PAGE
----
Last Updated ( Wednesday, 21 January 2009 23:49 ) Read more...
 

Detroit Paper Covers Undertaker Suit Against Consumer Advocates

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1/21/2009 - FCA announced in September that prominent funeral director and author Thomas Lynch sued us in federal court, claiming we libeled and defamed him. The suit also names the Funeral Ethics Organization, its Executive Director Lisa Carlson, and the Funeral Consumers Alliance of Idaho, our volunteer-run chapter in that state. Detroit's arts and weekly, the Detroit Metro Times, put the story on their cover this week. It's well worth the read.

Last Updated ( Sunday, 15 February 2009 21:42 ) Read more...
 

Georgia County Bans Green Burial - FCA Responds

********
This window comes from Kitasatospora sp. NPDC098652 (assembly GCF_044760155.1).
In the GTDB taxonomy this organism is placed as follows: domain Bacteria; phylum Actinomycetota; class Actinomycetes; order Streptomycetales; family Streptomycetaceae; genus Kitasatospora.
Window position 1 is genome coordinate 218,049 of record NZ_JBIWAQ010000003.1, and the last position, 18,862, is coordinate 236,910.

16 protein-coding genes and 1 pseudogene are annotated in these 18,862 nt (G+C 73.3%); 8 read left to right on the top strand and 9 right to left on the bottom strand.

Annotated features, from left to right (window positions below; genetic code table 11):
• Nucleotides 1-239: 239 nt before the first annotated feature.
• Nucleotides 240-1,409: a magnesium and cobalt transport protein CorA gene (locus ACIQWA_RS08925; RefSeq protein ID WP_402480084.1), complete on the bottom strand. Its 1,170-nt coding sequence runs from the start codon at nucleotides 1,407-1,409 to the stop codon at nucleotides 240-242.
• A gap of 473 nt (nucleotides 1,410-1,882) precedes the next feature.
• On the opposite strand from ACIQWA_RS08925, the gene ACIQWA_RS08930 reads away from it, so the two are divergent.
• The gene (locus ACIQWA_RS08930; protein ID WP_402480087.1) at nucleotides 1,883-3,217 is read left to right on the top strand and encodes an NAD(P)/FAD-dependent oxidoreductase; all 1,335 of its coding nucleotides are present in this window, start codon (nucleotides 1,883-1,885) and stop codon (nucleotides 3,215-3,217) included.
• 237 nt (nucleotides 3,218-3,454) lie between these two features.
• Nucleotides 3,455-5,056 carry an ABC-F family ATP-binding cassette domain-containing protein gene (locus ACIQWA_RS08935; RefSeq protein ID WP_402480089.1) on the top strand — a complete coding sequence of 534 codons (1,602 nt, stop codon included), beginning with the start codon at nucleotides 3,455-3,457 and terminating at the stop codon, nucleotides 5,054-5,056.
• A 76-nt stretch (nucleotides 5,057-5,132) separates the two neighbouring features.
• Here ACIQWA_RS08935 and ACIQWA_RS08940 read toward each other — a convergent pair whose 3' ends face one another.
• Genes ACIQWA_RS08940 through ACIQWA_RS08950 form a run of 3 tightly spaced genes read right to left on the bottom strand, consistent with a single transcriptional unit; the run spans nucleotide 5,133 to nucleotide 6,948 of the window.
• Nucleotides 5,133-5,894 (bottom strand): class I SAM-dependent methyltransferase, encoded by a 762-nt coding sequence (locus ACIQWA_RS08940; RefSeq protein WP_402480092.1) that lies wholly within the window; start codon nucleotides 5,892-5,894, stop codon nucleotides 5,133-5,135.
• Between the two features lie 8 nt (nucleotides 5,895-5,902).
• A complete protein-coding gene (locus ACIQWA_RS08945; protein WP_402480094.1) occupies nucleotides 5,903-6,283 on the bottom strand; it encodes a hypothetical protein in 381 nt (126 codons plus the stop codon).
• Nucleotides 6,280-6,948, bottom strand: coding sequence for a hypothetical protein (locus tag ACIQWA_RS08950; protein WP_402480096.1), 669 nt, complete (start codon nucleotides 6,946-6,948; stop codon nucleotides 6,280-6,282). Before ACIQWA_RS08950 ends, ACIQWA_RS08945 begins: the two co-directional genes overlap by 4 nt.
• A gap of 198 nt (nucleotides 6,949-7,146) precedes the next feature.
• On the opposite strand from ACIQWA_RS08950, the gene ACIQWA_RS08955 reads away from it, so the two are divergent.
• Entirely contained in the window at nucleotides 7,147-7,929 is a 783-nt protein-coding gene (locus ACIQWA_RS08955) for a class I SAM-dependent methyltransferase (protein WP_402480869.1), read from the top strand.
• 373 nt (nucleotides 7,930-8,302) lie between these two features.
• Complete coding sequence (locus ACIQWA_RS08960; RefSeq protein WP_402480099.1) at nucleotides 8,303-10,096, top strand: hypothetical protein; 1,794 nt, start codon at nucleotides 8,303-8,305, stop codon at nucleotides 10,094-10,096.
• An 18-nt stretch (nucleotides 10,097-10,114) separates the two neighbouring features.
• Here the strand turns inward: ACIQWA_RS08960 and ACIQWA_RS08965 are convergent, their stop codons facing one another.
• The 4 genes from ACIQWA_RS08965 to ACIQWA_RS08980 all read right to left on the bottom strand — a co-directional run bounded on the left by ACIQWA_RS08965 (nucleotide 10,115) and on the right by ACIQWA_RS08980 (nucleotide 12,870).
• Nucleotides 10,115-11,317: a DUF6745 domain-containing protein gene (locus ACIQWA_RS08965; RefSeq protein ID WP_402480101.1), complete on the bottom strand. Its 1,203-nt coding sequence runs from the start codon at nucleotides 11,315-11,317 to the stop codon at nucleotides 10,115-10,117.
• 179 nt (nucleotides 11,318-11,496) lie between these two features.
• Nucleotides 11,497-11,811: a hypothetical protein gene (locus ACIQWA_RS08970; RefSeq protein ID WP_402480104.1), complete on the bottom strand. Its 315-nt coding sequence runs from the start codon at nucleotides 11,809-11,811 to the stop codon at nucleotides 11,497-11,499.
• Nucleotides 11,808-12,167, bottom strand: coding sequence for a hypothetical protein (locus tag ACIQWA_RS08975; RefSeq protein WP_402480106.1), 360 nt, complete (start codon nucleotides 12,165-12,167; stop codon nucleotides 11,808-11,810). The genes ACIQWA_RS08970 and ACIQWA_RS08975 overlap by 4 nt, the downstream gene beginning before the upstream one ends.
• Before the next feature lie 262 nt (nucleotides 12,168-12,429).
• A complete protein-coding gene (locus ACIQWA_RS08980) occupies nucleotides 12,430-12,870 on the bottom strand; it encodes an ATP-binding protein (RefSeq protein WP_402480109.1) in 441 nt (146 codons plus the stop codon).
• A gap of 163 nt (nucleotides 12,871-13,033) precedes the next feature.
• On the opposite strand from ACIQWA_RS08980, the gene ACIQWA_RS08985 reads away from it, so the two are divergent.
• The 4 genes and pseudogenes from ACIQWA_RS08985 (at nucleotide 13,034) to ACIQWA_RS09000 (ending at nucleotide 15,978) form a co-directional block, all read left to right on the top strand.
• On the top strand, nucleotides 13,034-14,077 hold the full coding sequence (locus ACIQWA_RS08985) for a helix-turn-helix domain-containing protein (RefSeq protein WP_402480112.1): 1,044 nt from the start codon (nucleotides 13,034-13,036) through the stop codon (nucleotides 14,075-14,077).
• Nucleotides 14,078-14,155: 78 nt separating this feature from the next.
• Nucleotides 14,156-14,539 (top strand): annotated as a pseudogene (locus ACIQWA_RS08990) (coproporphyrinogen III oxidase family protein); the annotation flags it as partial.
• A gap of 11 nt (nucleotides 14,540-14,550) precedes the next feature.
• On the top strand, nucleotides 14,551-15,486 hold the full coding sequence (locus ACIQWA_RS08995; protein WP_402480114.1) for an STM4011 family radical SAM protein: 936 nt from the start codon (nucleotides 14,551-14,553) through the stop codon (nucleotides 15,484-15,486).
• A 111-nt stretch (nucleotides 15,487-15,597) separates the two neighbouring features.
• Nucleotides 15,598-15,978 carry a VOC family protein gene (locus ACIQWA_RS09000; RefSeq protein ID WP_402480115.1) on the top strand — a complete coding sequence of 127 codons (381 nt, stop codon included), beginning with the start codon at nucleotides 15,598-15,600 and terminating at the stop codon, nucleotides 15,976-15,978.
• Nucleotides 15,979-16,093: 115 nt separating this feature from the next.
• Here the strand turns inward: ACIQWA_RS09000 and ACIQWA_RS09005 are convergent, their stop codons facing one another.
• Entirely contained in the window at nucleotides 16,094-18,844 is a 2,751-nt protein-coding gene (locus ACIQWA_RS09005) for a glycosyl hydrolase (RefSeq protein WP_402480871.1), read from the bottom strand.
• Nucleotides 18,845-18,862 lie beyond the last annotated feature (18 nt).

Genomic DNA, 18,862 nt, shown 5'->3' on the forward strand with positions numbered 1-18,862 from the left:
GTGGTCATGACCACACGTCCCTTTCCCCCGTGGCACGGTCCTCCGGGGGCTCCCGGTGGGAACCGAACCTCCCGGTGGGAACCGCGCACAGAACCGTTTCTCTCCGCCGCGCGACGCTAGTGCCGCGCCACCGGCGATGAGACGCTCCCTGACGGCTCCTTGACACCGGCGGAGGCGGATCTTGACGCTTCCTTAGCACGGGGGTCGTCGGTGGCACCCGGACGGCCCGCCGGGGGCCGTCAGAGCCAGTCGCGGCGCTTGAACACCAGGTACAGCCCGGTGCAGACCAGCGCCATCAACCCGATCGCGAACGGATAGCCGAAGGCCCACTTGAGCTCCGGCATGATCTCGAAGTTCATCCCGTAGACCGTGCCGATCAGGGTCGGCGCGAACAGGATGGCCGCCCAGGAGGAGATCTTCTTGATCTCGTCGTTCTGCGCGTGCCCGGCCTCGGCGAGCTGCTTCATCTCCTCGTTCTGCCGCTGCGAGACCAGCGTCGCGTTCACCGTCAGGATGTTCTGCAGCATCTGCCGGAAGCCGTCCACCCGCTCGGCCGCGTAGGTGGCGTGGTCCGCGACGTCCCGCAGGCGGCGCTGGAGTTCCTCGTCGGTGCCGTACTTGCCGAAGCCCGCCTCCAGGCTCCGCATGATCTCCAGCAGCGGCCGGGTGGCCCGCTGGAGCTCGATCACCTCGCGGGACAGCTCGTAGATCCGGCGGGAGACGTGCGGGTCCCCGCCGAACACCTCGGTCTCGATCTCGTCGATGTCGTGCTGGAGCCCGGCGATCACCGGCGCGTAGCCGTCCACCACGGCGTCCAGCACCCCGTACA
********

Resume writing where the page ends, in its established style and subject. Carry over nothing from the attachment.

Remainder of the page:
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UPDATE 1/16/2009 - Billy Campbell, founder of the nation's first green cemetery, wrote an editorial in the Macon Telegraph inviting Bibb County Commissioners to tour his burial ground. Let's see if he gets a better response than we did.


For the first time, an American county has banned green burial. Bibb County, Georgia, enacted an ordinance November 4, 2008, essentially making it impossible for environmentally friendly cemeteries to open. Astonishingly, residents and Commissioners claimed they were protecting the environment by banning the most environmentally benign form of burial. Misinformation stoked fears among citizens about decomposing bodies leaking into the groundwater. Never mind that naturally decaying bodies don't harm aquifers, never mind the environmental impact (and out-of-pocket cost) of burying corpses full of formaldehyde and encased in steel and concrete. The Commission went on a legislative frenzy with the perverse consequence of enshrining the most expensive and resource-intense burials as the only kind allowed in Bibb County. Click "Read More" below. . .

Last Updated ( Tuesday, 28 July 2015 12:05 ) Read more...